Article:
2. Now when Benhadad heard this, he had indignation, and sent ambassadors to Ahab the third time, and threatened that his army would raise a bank higher than those walls, in confidence of whose strength he despised him, and that by only each man of his army taking a handful of earth; hereby making a show of the great number of his army, and aiming to affright him. Ahab answered, that he ought not to vaunt himself when he had only put on his armor, but when he should have conquered his enemies in the battle. So the ambassadors came back, and found the king at supper with his thirty-two kings, and informed him of Ahab's answer; who then immediately gave order for proceeding thus: To make lines round the city, and raise a bulwark, and to prosecute the siege all manner of ways. Now, as this was doing, Ahab was in a great agony, and all his people with him; but he took courage, and was freed from his fears, upon a certain prophet coming to him, and saying to him, that God had promised to subdue so many ten thousands of his enemies under him. And when he inquired by whose means the victory was to be obtained, be said,
"By the sons of the princes; but under thy conduct as their leader, by reason of their unskilfulness [in war]."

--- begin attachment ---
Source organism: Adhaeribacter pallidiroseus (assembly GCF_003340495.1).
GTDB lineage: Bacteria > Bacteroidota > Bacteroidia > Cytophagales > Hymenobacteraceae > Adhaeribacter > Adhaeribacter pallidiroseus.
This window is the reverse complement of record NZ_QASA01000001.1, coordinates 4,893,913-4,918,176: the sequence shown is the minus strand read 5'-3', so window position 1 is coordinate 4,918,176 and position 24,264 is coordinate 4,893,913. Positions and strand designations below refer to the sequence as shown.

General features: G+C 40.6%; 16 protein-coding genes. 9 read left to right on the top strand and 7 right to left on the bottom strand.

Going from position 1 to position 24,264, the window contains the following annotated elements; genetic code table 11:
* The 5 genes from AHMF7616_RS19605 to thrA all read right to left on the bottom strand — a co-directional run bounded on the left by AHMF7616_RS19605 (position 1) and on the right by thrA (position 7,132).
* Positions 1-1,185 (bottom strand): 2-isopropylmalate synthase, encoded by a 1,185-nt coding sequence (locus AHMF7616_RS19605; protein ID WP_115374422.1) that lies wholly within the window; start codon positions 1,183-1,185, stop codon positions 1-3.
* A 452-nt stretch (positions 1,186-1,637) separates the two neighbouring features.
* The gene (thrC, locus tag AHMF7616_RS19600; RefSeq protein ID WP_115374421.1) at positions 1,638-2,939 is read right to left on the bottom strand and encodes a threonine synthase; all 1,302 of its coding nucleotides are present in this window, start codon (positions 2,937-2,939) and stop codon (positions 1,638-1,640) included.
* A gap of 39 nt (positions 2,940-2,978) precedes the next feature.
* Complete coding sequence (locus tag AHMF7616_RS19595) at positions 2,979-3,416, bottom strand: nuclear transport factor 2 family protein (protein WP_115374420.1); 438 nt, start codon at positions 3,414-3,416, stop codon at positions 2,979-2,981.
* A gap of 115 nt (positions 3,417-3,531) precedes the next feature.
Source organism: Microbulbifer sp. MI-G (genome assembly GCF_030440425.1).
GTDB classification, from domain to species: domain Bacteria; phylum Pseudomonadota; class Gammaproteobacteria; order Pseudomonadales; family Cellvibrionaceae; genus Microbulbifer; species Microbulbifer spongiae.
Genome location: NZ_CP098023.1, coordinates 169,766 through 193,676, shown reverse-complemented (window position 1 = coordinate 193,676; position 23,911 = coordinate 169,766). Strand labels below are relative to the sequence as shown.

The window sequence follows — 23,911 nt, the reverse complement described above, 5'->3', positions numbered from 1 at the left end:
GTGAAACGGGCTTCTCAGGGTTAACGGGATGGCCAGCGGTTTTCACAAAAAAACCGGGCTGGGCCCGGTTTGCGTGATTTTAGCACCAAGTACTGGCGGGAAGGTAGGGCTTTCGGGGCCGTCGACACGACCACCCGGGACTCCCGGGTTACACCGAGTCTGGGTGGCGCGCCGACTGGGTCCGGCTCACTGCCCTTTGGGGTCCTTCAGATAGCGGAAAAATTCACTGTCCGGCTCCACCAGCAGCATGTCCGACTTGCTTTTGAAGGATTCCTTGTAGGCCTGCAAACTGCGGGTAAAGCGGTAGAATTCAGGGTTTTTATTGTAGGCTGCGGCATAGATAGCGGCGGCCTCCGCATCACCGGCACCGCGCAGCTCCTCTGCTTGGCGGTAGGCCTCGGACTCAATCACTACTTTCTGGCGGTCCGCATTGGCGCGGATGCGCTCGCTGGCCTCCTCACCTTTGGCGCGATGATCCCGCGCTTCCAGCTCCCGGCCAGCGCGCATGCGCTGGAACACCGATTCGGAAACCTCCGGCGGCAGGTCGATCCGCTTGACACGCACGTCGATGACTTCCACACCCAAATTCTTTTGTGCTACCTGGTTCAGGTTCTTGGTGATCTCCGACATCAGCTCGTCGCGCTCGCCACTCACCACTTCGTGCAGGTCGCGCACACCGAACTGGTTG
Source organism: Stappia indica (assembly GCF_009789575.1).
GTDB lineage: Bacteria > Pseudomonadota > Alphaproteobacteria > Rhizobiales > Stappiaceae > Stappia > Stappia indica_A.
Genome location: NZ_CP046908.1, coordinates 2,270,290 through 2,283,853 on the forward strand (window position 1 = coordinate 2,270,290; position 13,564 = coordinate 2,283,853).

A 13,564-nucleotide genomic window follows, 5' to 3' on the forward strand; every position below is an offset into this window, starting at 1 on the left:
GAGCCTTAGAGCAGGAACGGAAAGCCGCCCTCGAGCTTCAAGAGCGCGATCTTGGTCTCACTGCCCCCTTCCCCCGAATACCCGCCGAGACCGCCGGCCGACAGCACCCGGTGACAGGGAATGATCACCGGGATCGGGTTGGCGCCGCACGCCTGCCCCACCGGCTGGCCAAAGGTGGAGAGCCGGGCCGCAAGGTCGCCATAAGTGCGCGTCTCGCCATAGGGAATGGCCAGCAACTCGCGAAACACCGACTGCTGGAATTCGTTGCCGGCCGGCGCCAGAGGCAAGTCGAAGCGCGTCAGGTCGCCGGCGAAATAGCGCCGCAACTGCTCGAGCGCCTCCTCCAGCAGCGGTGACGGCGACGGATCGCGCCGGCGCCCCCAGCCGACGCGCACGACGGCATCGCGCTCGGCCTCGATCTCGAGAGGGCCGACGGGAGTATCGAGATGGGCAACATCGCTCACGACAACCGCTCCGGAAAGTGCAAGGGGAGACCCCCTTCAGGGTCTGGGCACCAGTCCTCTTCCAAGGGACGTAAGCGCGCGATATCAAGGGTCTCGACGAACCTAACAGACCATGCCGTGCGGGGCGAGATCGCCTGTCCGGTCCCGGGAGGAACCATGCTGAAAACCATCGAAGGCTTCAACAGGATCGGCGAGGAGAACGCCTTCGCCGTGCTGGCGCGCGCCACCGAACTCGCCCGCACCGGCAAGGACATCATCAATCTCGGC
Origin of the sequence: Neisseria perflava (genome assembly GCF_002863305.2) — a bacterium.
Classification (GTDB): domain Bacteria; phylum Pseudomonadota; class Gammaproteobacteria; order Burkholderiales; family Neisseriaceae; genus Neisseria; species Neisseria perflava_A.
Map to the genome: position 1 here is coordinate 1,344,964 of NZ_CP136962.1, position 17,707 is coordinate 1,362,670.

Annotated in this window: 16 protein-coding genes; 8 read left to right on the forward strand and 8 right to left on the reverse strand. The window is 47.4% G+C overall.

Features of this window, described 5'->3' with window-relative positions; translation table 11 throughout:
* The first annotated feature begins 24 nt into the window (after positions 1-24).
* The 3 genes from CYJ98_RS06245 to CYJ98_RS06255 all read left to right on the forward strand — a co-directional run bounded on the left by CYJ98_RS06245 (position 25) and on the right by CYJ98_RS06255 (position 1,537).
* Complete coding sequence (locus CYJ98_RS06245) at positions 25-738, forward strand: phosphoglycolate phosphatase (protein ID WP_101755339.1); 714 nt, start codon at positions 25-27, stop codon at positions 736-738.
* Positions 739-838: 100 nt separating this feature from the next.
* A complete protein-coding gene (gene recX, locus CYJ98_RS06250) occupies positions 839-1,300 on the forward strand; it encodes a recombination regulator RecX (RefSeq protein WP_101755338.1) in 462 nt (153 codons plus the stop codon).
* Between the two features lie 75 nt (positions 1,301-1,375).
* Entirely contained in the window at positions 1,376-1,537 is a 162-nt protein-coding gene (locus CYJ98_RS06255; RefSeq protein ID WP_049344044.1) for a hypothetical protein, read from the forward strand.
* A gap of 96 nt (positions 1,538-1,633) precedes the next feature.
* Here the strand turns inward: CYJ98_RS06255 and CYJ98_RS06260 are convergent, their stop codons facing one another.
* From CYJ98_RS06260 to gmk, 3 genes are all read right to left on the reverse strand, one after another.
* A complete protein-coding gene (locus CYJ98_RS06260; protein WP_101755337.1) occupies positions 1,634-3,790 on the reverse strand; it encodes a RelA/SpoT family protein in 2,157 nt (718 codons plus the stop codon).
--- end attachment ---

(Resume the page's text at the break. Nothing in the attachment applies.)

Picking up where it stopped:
Upon which he called for the sons of the princes, and found them to be two hundred and thirty-two persons. So when he was informed that the king of Syria had betaken himself to feasting and repose, he opened the gates, and sent out the princes' sons. Now when the sentinels told Benhadad of it, he sent some to meet them, and commanded them, that if these men were come out for fighting, they should bind them, and bring them to him; and that if they came out peaceably, they should do the same. Now Ahab had another army ready within the walls, but the sons of the princes fell upon the out-guard, and slew many of them, and pursued the rest of them to the camp; and when the king of Israel saw that these had the upper hand, he sent out all the rest of his army, which, falling suddenly upon the Syrians, beat them, for they did not think they would have come out; on which account it was that they assaulted them when they were naked (38) and drunk, insomuch that they left all their armor behind them when they fled out of the camp, and the king himself escaped with difficulty, by fleeing away on horseback. But Ahab went a great way in pursuit of the Syrians; and when he had spoiled their camp, which contained a great deal of wealth, and moreover a large quantity of gold and silver, he took Benhadad's chariots and horses, and returned to the city; but as the prophet told him he ought to have his army ready, because the Syrian king would make another expedition against him the next year, Ahab was busy in making provision for it accordingly.